Over the last few years, and even more so after Rio+20, many calls have been heard for new tools to measure development towards sustainability, to measure wellbeing and happiness of people. And now there also is the challenge of another Eureka moment. Wow, let’s see if there is one.
Stiglitz stated: ‘If we measure the wrong things, we do the wrong things.’ Thus, let’s try to measure the right things: The Wellbeing of people and the circumstances in which we live and hope to do so for many, many more generations. That means that we have to measure
Human and Environmental Wellbeing are the goals to be met. Economic Wellbeing is not a goal in itself; it is a mean to enable the achievement of Human and Environmental Wellbeing.
The Sustainable Society Index, SSI (www.ssfindex.com), has been developed to measure sustainability, or if you prefer to say so, wellbeing which will remain, which is sustainable. The SSI explicitly includes all three dimensions of wellbeing. It is built up by only 21 indicators. So it is an easy and transparent tool, balancing between the need of information for policy purposes and the necessity to give a clear message to the public at large. The calculations of the SSI cover 151 countries, comprising no less than over 99% of the world population.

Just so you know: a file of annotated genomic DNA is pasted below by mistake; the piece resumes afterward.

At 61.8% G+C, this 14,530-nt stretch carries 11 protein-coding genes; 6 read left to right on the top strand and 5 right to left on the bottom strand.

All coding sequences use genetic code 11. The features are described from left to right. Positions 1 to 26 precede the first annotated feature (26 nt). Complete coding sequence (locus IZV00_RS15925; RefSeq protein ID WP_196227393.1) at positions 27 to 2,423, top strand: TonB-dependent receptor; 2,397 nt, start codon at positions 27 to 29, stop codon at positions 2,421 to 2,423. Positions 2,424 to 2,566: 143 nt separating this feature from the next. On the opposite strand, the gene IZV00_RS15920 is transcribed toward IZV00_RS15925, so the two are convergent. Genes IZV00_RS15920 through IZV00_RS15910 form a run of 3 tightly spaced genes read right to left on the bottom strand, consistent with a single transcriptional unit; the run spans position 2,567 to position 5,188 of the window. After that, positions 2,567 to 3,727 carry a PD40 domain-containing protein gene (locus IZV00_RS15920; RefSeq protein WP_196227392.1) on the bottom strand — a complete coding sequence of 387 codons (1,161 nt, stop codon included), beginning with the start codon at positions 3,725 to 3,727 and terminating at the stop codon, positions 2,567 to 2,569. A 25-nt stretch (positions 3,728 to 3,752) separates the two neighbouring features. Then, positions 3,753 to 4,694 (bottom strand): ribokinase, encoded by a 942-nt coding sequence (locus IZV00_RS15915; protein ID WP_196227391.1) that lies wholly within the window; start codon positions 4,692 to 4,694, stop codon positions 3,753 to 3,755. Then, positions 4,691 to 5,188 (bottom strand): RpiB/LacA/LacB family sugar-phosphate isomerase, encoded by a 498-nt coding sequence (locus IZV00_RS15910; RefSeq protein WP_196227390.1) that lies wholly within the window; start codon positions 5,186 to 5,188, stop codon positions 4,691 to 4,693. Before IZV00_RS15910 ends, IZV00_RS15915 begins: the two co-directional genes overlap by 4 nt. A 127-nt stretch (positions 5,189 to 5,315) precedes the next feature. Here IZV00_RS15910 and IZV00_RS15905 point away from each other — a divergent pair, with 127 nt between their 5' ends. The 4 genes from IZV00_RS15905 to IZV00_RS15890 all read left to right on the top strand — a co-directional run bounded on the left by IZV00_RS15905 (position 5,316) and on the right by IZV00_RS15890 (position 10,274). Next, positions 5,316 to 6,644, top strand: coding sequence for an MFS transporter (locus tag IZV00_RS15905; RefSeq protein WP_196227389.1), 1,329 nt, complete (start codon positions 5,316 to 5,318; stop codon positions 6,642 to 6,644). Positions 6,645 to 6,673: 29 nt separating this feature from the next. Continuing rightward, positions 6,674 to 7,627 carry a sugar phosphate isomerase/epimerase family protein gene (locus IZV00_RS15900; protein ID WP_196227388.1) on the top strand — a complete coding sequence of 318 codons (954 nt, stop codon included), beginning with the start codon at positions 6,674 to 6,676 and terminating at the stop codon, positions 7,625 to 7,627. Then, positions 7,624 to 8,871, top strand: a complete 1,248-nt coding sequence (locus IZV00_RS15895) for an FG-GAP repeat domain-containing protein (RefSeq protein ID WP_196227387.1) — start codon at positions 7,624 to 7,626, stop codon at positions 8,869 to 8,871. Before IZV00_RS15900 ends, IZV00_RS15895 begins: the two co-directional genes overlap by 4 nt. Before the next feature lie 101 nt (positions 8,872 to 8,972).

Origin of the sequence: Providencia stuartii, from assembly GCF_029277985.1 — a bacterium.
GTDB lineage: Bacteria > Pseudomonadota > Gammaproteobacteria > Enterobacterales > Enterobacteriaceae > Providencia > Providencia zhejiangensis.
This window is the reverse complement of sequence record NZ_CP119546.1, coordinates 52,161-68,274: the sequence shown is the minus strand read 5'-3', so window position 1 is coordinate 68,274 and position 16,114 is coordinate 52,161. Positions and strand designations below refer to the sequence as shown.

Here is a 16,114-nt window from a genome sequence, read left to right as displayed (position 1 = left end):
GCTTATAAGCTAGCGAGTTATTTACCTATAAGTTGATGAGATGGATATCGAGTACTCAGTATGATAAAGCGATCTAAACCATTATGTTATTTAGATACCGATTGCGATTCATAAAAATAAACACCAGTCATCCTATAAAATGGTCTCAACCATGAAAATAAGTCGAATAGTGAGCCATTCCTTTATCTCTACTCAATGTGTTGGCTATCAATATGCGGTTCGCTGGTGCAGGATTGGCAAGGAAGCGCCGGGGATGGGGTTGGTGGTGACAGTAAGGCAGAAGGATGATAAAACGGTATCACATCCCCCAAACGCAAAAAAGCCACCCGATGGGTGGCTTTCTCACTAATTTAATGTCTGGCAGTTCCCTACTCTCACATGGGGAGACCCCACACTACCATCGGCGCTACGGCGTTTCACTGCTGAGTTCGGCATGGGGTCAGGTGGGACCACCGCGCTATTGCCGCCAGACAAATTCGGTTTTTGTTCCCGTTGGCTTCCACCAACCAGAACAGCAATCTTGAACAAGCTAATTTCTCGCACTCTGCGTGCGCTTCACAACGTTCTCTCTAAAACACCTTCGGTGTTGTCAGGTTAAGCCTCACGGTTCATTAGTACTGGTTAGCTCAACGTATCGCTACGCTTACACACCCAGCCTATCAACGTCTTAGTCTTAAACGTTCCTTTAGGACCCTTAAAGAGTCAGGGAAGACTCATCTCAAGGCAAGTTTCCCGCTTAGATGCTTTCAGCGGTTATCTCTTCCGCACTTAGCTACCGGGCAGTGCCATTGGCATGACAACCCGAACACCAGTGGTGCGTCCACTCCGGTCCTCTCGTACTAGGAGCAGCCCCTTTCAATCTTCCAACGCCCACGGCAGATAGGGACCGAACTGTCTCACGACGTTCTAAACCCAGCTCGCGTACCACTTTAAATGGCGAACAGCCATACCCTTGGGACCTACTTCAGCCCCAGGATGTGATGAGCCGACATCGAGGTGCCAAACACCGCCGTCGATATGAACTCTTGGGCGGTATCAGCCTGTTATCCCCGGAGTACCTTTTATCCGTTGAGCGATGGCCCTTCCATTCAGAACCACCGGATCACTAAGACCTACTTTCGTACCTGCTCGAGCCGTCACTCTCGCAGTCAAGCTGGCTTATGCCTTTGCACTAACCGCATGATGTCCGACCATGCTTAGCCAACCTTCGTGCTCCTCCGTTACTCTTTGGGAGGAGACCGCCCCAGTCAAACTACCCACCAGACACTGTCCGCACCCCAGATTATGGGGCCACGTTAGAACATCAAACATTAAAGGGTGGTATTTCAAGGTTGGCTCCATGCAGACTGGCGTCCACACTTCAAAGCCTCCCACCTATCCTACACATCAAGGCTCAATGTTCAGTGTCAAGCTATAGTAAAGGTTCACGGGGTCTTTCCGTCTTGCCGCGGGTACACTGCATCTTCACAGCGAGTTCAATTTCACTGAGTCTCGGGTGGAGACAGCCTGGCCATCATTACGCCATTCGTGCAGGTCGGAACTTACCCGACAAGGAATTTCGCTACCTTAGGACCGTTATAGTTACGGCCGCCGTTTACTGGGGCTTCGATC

Since 2006 every two years an update of the SSI has been published.
The next update is due end November this year.
We invite all of you to have a look at the SSI and see for yourself to what extent the SSI may serve the purpose of measuring wellbeing. We certainly don’t say the SSI is the one and only solution for all measurement problems. But it is at least a good one. That opinion is very much supported by the recent audit of the SSI by the Joint Research Centre of the European Commission, JRC. The conclusion of JRC is ‘that the revised SSI framework is conceptually coherent and meets the statistical requirements set by JRC. The SSI is well suited to assess nation’s development towards sustainability in its broad sense: Human, Environmental and Economic Wellbeing.’ The final report of JRC’s audit of the SSI will be published shortly. All JRC’s recommendations have already been implemented in the next update SSI-2012, which will be available in a month. And of course, all three previous editions of the SSI have been recalculated in accordance with the new framework, so one can see developments over time.
Let us know your comments and see how the SSI can contribute to a sustainable future for all of us, wherever you may live on our one and still only planet.
Geurt van de Kerk
President Sustainable Society Foundation